Consciousness"/Oval-94 Diskont/Daft Punk-"Rolling and Scratching",
"Musique"/Nasty Habits--"Shadowboxing"/Trace & Nico--"Squadron"/Adam F--
"Metropolis"/Bentley Rhythm Ace--"Return of the Carbootechno Disco
Roadshow"/Fatboy Slim--"Everybody Loves A Filter"/Chemical Brothers--" It
Doesn't Matter"/De Lacy--"Hideaway (Deep Dish Remix)"/Burger-Ink--"Twelves Miles
High"/ Mouse On Mars--Iaora Tahiti/The Speedfreak--For You/Ectomorph--
"Telekinesis (live)"/Oval--94
Ricks--Biokinetics/Roy Davis Jnr-"Gabriel"/Basement Jaxx--" Jump 'N
Shout"/Renegade Legion--"Torsion"/Missy Elliott--"Supa Dupa (The
Rain)"/KMA--"Cape Fear"/Timbaland & Magoo--"Up Jumped Da Boogie"/Gant--"Sound
Bwoy Burial (187 Lockdown Dancehall Mix)"/Smokin' Beats--"Dreams"/Sneaker
Pimps--"Spin Spin Sugar (Armand's Dark Garage Mix)"/New Horizon--"Find the
Path"/KMA--"Cape Fear", "Kaotic Madness"/Amira-"My Desire (Dreem Teem
Remix)"/Aaliyah--"Are You That Somebody?"/Arrivers--"Dark Invader"/Dem
2-"Destiny (Sleepless)"/Paul Van Dyk--"For An Angel"/Stardust-"Music Sounds
Better With You"/Boards of Canada--Music Has A Right To
Children/SuperPower--"The Future
Crusade"/Phoenicia--"Roba"/Gas--Konigsberg/Super_Collider --Head On/Binary
Finary--"1998"/The Artful Dodger--"Re-Wind (The Crowd Say Bo Selector)"....


a very incomplete list--apologies!

The Notorious B.I.G.
The odd nifty catchphrase and deft rhyme, but c'mon, this man was a
pig---Notorious P.I.G. more like; Piggy Smalls, heheheheh-and with a little help
from his buddy Sean he almost singlehandedly set rap down its current path of
spiritual bankruptcy. And he had the most unappetising vocal timbre in all of
rap- asthmatic and adenoidal and mucus-bunged-up and fat-fuck wheezy all at

The video for Beastie Boys's "Sabotage"

The video for "Praise You"

The Charlatans
Extremely limited singer, mediocre songwriting, zilch "to say", band that can
neither rock nor funk.... Yet in the U.K., Madchester sentimentality and
"survivors" kudos has made this nonentity outlast the decade.

Jon Spencer Blues Explosion
The Quention Tarantino of rock.

Quentin Tarantino
The Jon Spencer Blues Explosion of film.


The Dead C
and all who sail upon her stagnant waters

Guided By Voices
In this age of cultural overload and aesthetic surfeit, GBV is monstrously,
disgustingly prolific. The band averages about 24 songs per album;
singer/songsmith Robert Pollard has a backlog of some 2000 tunes, but is still
planning to write a 'Tommy' style rock opera. Who among us has a life empty
enough to accommodate such a glut of undistinguished creativity? GBV is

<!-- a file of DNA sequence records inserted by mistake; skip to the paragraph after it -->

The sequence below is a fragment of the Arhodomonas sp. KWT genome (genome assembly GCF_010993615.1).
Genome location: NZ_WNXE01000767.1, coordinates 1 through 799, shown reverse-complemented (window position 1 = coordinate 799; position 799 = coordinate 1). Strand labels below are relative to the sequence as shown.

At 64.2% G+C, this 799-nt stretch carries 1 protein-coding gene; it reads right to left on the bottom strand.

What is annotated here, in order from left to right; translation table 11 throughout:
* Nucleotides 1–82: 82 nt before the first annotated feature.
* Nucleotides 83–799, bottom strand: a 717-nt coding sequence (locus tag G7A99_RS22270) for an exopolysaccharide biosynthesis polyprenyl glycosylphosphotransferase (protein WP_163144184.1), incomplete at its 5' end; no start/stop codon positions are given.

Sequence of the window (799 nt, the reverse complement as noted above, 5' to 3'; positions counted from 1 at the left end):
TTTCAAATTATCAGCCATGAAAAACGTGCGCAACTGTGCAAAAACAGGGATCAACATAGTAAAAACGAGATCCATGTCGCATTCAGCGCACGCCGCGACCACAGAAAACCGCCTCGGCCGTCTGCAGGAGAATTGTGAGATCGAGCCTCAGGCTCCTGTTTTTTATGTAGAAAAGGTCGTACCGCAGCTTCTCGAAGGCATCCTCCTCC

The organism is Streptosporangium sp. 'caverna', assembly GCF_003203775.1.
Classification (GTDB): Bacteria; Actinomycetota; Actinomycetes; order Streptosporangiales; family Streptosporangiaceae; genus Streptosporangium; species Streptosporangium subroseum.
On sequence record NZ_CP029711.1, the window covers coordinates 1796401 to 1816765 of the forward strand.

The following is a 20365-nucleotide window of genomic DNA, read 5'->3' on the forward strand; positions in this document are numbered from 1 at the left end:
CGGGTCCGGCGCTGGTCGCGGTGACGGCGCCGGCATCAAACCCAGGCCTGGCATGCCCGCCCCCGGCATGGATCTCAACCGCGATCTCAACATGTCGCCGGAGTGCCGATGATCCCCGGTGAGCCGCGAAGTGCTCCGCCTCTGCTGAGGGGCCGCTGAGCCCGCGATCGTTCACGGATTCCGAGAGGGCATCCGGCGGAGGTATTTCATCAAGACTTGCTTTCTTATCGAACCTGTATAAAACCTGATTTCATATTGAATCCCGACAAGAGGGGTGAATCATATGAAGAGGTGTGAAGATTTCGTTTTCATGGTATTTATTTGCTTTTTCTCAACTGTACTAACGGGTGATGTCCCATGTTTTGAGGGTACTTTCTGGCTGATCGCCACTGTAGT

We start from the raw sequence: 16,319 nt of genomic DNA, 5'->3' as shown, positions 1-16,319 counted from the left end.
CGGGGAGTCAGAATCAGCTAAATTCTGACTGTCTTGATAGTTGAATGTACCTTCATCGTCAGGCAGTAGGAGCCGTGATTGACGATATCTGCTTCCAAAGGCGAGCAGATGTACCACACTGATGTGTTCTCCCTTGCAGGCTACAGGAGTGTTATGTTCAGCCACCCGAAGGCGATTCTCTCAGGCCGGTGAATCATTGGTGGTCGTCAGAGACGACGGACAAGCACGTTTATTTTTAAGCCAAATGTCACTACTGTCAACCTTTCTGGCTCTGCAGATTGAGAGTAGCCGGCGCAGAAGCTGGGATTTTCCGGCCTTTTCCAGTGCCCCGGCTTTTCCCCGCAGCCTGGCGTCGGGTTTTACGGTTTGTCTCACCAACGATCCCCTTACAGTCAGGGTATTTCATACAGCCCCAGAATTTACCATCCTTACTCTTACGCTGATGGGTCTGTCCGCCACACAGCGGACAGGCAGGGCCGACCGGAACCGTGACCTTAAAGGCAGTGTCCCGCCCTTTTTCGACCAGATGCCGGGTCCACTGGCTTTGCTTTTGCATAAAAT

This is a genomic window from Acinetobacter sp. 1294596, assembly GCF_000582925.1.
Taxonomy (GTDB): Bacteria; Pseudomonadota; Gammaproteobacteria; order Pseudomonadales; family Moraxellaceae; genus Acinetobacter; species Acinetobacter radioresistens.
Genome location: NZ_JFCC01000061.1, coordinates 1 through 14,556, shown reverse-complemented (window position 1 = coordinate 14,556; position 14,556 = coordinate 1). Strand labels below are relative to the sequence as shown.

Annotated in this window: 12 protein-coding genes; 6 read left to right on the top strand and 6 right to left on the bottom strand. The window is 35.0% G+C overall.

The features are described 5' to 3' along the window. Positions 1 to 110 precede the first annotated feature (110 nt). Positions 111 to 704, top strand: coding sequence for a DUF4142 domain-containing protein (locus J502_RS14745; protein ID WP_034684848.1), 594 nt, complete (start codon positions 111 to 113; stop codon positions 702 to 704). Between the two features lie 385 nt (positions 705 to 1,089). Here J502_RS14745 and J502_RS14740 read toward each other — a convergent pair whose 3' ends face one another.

basically America's very own Oasis. Both bands are led by incorrigibly
incontinent songwriters morbidly obsessed with English rock of the mid-to-late
Sixties. If you're gonna stick with a craft as quaint as songsmithery, you
should at least make sure you have something compelling or uniquely
idiosyncratic to say. Oasis don't, but are at least shameless about it: Noel
Gallagher's lyrics are a jumble of doggerel and epic-sounding phrases that allow
fans to read whatever they like into them. But with Pollard, you can't be
absolutely sure he has nothing to say, because every expression is convoluted
and coded; he gets in the way. Titles like "The Official Ironmen Rally Song",
"Bright Paper Werewolves" and "Rhine Jive Click" are the most daftly, wilfully
oblique titles since Amon Duul II (who at least had LSD as an excuse). Another
similarity with Oasis is GBV's relentlessly upbeat mood: a neo-mod, bright-eyed
poptimism that proclaims "it's 1966, the future is wide-open!". In England, such
empty triumphalism elevated Oasis into a huge pop phenomenon, by tapping into
young kids' desire to fly in the face of grim present reality. In America, GBV's
Anglophile/necrophile quasi-anthems made the band a hit only with rockcrits and
others steeped in the canon of classic rock (and thus able to appreciate the
reverence and the references). All their songs are tuneful in that deja vu, Tom
Petty/Sebadoh way, while the riffs trigger your kneejerk-reflexes, conditioned
by years of exposure to classic rock. Can I be the only listener for whom
half-liking a GBV song is unavoidably accompanied by a queasy sensation of shame
and lameness? GBV is just one more fat fly crawling over the dungheap of rock
history, sucking it up and pooping out endless additions to their copious trail
of disgrace.

The Muzik Pantheon of Middlebrow
Slam, Carl Cox, Sabres of Paradise, Dave Clark, Speedy J, Lionrock, David
Holmes, T. Power, Laurent Garnier, Leftfield (except for "Disco 3000"), Sven
Vath, Darren Emerson, Silent Phase, Two Lone Swordsmen, Faithless, Groove
Armada, Bedrock...


Loaded and the resurgence of lad culture

Fever Pitch/High Fidelity versus Bridget Jones (it's okay to be a neurotic
gender-trapped fuck-up so long as you know you're one, lets you off the hook
vis-a-vis the challenge of changing)

The trenchant opinions, lyric-craft, vocal ability, and "sexual charisma" of
Louise Wener in Sleeper

Oh, and Echobelly too





"label culture"

The notion that structure-lessness = freedom